It started with one cake made from scratch and gifts bought with her babysitting money. Now Hannah Finn's One Wish Project is on the way to providing happy birthdays to more than 250 children.

From its humble beginning with that single cake, the project is embarking on making birthdays special this year for hundreds of kids identified by the state Department of Children and Families and the Greater Lawrence Community Action Council, Finn said.

"We started this with 10 kids,'' she said of the first birthday parties her group made possible, "and with the community's donations we've been able to grow to 250 kids — and that's not going to stop growing."

Finn started the One Wish Project because birthdays were special in her Andover family and she wanted other children to experience the joy of such celebrations. When she was 14 years old in 2017, Hannah baked a cake from scratch one day and bought toys for a 9-year-old child who was living at the Lazarus House homeless shelter in Lawrence. The One Wish Project was born.

Finn is now 18 and a freshman at Quinnipiac University in Connecticut. She keeps the One Wish Project running with the help of her family and a network of volunteers.

The Greater Lawrence Community Action Council reached out to Finn because it wanted to help children celebrate their birthdays, said Annmary Connor, director of social services at the council.

"Through these efforts, we will be able to support families in bringing the purest of joy to children in the celebration of their birthday," Connor said about working with One Wish Project. "We support families in providing the true wish that their children hope for, while promoting the family bonds and memories to last a lifetime.''

As the One Wish Project grows, so does the need for more donations, Finn said. Donations from the community continue to pour in, and now corporate sponsors are joining the cause. The Andover-based business Main Street Reps, owned by Tammy Johnston of Andover, was the first to sign on. The store T.J.Maxx has also started sponsoring birthdays, Finn said.

Privacy policies prevent Finn from seeing children at the shelter who receive cakes and gifts from her organization, but Lazarus House program director Carmen Vega described the joy shared by the kids and their parents. At the beginning of each month, One Wish Project asks if there are any children at the shelter with birthdays coming up. If the answer is yes, the shelter's staff collects information such as the child's favorite color, which influence how the birthday cake is decorated. The staff also tells One Wish Project what gifts the child hopes to receive.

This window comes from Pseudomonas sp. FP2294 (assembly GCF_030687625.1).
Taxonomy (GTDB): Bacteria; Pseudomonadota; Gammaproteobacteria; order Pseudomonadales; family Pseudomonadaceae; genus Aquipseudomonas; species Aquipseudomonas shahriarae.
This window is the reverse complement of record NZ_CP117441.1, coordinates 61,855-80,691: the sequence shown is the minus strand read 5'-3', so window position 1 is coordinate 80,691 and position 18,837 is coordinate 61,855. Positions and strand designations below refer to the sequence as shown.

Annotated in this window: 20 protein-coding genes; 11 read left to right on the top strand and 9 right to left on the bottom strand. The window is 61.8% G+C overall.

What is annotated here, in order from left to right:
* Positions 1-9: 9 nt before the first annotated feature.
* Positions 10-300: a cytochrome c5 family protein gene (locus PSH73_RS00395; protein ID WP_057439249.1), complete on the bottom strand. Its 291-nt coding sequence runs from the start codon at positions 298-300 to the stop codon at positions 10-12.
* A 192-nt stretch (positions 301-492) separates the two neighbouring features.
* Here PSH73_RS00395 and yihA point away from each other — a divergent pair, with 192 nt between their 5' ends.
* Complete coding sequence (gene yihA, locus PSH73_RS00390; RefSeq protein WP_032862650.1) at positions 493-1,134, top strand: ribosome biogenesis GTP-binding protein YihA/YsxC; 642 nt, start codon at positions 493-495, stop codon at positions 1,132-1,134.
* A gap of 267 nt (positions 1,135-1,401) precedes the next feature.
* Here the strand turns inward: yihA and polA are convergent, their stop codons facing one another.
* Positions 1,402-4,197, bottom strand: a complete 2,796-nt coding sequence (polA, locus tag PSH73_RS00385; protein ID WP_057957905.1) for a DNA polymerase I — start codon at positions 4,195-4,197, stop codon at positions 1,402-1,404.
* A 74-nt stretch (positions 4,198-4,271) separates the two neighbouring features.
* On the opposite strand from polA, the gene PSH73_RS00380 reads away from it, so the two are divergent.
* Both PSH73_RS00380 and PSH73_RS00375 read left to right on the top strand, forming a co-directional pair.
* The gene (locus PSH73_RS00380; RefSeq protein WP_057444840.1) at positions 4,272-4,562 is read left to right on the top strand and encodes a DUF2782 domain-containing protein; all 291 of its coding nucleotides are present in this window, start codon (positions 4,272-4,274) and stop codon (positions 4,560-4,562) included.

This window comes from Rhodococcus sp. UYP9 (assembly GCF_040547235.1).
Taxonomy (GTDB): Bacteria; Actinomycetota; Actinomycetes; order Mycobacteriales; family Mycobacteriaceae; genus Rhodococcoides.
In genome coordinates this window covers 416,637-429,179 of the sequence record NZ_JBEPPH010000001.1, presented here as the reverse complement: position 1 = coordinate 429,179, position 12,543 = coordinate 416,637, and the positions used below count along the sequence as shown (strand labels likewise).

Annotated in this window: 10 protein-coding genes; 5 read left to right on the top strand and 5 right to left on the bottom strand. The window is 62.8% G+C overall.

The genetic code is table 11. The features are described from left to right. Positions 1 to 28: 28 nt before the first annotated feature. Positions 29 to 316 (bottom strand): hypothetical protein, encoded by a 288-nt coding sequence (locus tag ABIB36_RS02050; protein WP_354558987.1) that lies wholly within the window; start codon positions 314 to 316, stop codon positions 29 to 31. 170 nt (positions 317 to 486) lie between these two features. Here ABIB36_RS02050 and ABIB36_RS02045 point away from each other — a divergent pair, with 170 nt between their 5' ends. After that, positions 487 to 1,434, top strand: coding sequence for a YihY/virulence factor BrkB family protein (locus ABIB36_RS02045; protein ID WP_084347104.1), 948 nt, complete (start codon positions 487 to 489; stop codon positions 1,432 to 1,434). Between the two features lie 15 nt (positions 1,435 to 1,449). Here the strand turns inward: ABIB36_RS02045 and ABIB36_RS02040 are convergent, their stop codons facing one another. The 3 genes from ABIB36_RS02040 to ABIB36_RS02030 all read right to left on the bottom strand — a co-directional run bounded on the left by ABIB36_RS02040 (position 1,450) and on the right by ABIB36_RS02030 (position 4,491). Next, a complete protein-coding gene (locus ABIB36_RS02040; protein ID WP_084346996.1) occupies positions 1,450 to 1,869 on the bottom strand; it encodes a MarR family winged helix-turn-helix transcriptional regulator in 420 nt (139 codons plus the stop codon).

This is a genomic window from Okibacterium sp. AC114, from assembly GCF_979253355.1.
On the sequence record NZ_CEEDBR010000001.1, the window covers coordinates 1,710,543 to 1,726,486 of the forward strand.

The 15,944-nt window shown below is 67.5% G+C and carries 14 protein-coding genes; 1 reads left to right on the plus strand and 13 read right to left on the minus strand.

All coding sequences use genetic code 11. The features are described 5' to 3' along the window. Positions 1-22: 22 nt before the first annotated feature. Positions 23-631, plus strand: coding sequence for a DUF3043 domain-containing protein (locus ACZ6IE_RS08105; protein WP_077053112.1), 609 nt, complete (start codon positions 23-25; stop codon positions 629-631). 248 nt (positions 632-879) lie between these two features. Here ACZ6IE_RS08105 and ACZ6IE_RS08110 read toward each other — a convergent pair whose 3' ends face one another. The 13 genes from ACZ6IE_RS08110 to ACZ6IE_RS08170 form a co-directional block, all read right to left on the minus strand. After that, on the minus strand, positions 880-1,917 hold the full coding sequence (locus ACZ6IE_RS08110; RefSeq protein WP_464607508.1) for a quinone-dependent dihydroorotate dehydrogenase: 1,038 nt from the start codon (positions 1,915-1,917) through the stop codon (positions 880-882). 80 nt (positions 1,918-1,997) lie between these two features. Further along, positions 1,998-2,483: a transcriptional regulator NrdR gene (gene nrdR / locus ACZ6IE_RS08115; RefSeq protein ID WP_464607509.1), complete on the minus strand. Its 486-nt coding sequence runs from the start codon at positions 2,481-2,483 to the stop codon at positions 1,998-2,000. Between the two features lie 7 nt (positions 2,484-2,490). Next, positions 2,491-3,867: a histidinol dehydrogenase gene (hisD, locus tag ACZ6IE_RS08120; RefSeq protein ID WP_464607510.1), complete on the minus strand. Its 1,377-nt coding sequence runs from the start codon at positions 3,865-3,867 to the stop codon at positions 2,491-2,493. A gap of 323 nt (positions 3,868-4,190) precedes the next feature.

When the child's family receives the cake and gifts, a celebration follows that is "so special for them there are no words," Vega said.

"To see there are still people like that in the world where they ... bring the joy and make the child feel so special is amazing to me," she said of the work of One Wish Project members.

As friends and neighbors got word of Finn's project, they began donating toys for children at the shelter. That allowed Finn to say yes when La Casa Nueva Vida, another homeless shelter in Lawrence, asked if she could expand to help that shelter, which houses about 60 children a year.

Finn recalls one mother being elated as her son enjoyed a cake and gifts. The woman thanked Finn, saying, "You did for my son what I couldn't do." Those words have stuck with Finn.

As she was approaching college, Finn agreed to help more shelters. She also created a network of volunteers to deliver birthday cakes. People can apply to volunteer by going to "sponsor a birthday" on the One Wish Project website. Once accepted into Finn's group, a volunteer makes or buys a cake and brings it to the shelter along with gifts provided by the One Wish Project.

Finn said she has about 70 active volunteers working with her organization.

Finn's advice to anyone who wants to get involved with her organization or any other volunteer group: "You are never too young to do something kind." Whether it's holding a door or baking a cake, people of all ages can make a difference and spread kindness with whatever talents they have, she said.

Inspired by Finn's story, a Methuen man has put his woodworking skills to use for the shelter.

"Wes Heflin, a big-hearted Methuen resident, got in touch with us to offer his hand-made wooden toys," Finn said. "He still makes toys each Christmas for the children in our Project Bethlehem."

As Finn studies communications at Quinnipiac University, her mother organizes One Wish Project volunteers while Finn is away. Her mom does not bake — the creativity was always Finn's strength — but she has helped with the logistics since the start of the program, first driving around her young daughter and now helping the group stay organized.

 

More information about the One Wish Project and how to get involved is available at onewishproject.us.

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